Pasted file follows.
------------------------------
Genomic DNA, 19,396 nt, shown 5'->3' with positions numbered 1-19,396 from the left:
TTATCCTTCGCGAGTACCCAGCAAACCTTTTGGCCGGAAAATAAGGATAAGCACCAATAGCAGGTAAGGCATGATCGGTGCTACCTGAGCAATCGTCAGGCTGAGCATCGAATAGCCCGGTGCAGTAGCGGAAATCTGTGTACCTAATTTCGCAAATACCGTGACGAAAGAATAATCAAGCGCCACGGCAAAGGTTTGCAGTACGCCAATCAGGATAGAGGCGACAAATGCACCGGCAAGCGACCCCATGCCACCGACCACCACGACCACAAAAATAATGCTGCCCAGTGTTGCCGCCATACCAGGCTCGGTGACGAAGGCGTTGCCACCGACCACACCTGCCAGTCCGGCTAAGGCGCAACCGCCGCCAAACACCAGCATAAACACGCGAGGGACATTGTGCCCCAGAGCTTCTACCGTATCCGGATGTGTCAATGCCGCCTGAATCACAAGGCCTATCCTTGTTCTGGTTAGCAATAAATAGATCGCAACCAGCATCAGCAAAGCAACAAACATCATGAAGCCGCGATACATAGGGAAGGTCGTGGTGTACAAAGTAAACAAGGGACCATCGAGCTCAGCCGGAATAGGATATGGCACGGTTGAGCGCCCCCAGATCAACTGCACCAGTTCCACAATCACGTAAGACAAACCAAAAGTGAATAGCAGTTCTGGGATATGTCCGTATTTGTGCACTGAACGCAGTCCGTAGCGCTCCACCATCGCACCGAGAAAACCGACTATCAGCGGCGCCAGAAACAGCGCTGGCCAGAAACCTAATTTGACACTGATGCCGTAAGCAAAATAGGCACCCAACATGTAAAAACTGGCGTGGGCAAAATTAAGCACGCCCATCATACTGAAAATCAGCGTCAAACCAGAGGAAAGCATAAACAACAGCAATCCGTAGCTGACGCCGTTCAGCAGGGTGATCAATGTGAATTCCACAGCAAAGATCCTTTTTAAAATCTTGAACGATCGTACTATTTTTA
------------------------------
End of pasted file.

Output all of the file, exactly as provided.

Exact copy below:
Genomic DNA, 19,396 nt, shown 5'->3' with positions numbered 1-19,396 from the left:
TTATCCTTCGCGAGTACCCAGCAAACCTTTTGGCCGGAAAATAAGGATAAGCACCAATAGCAGGTAAGGCATGATCGGTGCTACCTGAGCAATCGTCAGGCTGAGCATCGAATAGCCCGGTGCAGTAGCGGAAATCTGTGTACCTAATTTCGCAAATACCGTGACGAAAGAATAATCAAGCGCCACGGCAAAGGTTTGCAGTACGCCAATCAGGATAGAGGCGACAAATGCACCGGCAAGCGACCCCATGCCACCGACCACCACGACCACAAAAATAATGCTGCCCAGTGTTGCCGCCATACCAGGCTCGGTGACGAAGGCGTTGCCACCGACCACACCTGCCAGTCCGGCTAAGGCGCAACCGCCGCCAAACACCAGCATAAACACGCGAGGGACATTGTGCCCCAGAGCTTCTACCGTATCCGGATGTGTCAATGCCGCCTGAATCACAAGGCCTATCCTTGTTCTGGTTAGCAATAAATAGATCGCAACCAGCATCAGCAAAGCAACAAACATCATGAAGCCGCGATACATAGGGAAGGTCGTGGTGTACAAAGTAAACAAGGGACCATCGAGCTCAGCCGGAATAGGATATGGCACGGTTGAGCGCCCCCAGATCAACTGCACCAGTTCCACAATCACGTAAGACAAACCAAAAGTGAATAGCAGTTCTGGGATATGTCCGTATTTGTGCACTGAACGCAGTCCGTAGCGCTCCACCATCGCACCGAGAAAACCGACTATCAGCGGCGCCAGAAACAGCGCTGGCCAGAAACCTAATTTGACACTGATGCCGTAAGCAAAATAGGCACCCAACATGTAAAAACTGGCGTGGGCAAAATTAAGCACGCCCATCATACTGAAAATCAGCGTCAAACCAGAGGAAAGCATAAACAACAGCAATCCGTAGCTGACGCCGTTCAGCAGGGTGATCAATGTGAATTCCACAGCAAAGATCCTTTTTAAAATCTTGAACGATCGTACTATTTTTA